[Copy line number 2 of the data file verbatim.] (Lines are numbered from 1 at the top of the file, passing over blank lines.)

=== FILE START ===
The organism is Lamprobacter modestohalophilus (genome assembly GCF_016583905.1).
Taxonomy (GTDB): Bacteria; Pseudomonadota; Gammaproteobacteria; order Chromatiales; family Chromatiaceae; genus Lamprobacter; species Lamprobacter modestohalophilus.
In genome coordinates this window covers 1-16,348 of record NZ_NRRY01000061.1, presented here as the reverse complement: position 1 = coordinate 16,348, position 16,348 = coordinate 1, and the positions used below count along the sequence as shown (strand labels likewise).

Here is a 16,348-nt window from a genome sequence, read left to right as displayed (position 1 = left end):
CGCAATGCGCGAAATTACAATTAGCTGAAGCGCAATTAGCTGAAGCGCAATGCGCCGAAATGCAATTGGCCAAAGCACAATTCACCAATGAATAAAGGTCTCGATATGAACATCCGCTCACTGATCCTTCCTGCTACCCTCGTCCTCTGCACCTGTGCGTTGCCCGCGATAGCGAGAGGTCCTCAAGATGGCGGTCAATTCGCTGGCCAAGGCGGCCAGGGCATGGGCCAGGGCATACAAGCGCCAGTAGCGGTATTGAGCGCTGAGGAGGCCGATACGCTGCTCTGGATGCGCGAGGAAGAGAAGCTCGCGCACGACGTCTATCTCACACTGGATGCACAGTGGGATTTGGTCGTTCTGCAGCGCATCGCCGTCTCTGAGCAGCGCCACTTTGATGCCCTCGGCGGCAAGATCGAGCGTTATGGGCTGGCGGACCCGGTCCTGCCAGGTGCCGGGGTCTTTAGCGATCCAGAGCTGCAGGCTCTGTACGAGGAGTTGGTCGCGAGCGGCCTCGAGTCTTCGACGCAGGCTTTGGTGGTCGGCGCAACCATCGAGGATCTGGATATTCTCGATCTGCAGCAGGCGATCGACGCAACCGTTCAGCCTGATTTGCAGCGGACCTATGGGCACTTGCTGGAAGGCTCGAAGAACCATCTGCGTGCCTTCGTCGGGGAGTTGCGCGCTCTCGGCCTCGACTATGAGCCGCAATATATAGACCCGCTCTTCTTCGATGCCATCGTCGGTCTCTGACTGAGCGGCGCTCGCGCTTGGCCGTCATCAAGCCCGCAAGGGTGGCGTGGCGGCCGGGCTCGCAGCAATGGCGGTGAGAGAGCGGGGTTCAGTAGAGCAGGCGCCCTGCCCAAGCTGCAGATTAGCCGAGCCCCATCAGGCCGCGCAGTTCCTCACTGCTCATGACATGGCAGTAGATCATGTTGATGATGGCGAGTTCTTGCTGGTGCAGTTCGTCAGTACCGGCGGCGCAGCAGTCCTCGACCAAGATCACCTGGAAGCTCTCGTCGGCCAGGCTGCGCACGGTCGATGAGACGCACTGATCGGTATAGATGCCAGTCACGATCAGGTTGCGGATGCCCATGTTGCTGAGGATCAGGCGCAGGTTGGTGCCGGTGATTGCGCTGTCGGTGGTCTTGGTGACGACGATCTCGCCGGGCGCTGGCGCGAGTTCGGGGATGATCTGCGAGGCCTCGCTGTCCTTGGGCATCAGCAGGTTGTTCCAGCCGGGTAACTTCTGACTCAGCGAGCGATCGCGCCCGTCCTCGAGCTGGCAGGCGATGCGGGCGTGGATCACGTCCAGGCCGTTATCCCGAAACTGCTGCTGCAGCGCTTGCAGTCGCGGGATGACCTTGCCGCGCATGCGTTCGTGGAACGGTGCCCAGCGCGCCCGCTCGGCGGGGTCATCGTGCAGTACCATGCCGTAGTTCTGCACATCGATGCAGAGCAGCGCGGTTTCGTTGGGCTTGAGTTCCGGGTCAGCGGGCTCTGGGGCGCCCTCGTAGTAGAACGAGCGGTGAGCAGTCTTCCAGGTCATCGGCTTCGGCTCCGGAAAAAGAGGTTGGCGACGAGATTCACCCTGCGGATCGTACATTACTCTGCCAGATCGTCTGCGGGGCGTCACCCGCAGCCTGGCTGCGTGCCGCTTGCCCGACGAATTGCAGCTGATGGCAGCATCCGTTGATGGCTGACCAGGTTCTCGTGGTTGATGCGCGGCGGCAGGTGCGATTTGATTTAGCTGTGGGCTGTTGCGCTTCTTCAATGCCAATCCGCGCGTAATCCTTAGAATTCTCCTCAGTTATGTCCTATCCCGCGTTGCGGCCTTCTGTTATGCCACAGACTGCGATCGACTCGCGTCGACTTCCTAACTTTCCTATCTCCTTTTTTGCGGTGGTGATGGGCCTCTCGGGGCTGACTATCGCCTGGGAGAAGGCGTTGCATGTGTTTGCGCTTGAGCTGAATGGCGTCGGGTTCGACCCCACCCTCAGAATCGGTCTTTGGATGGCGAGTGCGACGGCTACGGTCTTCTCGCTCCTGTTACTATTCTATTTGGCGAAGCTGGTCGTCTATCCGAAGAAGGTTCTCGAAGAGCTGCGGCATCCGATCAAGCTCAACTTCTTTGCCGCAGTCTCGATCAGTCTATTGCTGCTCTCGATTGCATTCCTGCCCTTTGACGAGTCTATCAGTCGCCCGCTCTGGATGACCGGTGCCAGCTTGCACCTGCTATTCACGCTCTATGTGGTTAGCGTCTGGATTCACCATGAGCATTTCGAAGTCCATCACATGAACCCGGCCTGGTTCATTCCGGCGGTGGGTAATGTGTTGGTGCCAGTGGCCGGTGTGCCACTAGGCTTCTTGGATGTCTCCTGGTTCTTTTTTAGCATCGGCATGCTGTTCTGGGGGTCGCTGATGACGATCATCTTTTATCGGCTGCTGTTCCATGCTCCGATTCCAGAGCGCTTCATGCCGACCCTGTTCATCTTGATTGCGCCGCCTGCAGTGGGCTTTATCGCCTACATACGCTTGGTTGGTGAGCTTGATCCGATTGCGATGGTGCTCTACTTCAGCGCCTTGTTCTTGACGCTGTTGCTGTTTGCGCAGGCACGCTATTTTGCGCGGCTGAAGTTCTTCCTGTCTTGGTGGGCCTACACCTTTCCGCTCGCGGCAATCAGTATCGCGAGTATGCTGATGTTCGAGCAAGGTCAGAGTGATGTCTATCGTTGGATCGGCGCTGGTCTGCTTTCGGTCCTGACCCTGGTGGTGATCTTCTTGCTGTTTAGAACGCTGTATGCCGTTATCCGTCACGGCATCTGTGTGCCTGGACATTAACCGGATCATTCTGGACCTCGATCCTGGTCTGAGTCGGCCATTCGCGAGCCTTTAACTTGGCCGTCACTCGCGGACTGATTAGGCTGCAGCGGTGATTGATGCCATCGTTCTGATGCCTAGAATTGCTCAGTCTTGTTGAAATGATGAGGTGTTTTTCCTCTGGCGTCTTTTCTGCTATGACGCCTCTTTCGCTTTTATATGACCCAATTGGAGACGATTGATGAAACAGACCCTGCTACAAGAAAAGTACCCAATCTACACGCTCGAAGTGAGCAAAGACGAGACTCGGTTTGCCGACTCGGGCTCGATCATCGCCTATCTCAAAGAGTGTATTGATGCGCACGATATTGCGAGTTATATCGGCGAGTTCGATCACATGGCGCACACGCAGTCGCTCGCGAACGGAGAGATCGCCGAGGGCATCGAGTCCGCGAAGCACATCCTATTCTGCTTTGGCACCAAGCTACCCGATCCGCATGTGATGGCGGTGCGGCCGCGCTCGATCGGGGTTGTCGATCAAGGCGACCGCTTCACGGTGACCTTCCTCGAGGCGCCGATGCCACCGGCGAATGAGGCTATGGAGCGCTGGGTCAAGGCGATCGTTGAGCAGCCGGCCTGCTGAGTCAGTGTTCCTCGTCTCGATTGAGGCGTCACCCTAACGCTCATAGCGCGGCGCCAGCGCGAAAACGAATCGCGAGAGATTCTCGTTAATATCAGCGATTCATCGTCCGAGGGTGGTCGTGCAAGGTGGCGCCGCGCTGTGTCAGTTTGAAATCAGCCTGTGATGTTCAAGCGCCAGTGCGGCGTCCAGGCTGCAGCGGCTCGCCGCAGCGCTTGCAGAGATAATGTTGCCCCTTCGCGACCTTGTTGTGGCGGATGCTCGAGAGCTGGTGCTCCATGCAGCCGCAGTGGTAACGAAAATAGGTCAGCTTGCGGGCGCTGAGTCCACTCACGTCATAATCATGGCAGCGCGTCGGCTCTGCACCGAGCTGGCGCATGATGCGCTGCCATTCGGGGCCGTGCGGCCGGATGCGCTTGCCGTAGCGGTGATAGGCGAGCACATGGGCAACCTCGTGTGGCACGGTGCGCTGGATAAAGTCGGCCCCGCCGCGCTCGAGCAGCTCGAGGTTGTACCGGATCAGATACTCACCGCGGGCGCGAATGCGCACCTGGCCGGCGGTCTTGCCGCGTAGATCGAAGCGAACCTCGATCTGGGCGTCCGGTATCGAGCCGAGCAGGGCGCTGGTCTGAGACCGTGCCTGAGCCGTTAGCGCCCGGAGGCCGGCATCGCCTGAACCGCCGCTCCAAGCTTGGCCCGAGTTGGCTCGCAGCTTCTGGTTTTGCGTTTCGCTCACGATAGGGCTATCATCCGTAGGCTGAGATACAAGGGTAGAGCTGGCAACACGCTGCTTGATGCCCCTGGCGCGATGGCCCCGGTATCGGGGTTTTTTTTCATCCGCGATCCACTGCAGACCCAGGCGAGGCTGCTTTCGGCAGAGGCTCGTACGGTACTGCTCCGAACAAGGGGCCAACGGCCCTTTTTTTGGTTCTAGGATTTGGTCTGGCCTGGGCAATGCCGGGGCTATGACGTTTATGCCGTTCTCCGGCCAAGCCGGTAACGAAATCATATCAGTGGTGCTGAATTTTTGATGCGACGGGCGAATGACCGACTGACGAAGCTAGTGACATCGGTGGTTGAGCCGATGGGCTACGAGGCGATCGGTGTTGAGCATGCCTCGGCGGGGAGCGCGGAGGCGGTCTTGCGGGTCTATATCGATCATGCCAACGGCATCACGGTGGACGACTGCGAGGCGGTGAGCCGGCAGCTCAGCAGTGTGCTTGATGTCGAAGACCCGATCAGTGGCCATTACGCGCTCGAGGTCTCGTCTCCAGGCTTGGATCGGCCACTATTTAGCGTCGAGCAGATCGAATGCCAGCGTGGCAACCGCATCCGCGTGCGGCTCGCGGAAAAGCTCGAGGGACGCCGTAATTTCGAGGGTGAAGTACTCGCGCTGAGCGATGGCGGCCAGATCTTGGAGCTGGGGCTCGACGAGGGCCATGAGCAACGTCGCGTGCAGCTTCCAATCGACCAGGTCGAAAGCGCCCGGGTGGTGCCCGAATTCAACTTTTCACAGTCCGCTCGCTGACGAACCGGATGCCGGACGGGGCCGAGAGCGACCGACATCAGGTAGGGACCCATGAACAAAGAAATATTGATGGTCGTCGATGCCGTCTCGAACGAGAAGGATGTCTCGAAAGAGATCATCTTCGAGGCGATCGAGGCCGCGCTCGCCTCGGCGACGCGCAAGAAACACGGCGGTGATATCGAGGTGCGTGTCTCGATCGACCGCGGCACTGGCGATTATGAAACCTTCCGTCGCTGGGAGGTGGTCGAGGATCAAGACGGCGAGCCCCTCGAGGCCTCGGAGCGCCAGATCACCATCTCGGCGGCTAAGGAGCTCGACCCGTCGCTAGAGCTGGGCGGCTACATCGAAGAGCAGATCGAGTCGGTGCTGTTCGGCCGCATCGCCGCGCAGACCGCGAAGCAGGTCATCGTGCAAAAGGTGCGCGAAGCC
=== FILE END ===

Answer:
Taxonomy (GTDB): Bacteria; Pseudomonadota; Gammaproteobacteria; order Chromatiales; family Chromatiaceae; genus Lamprobacter; species Lamprobacter modestohalophilus.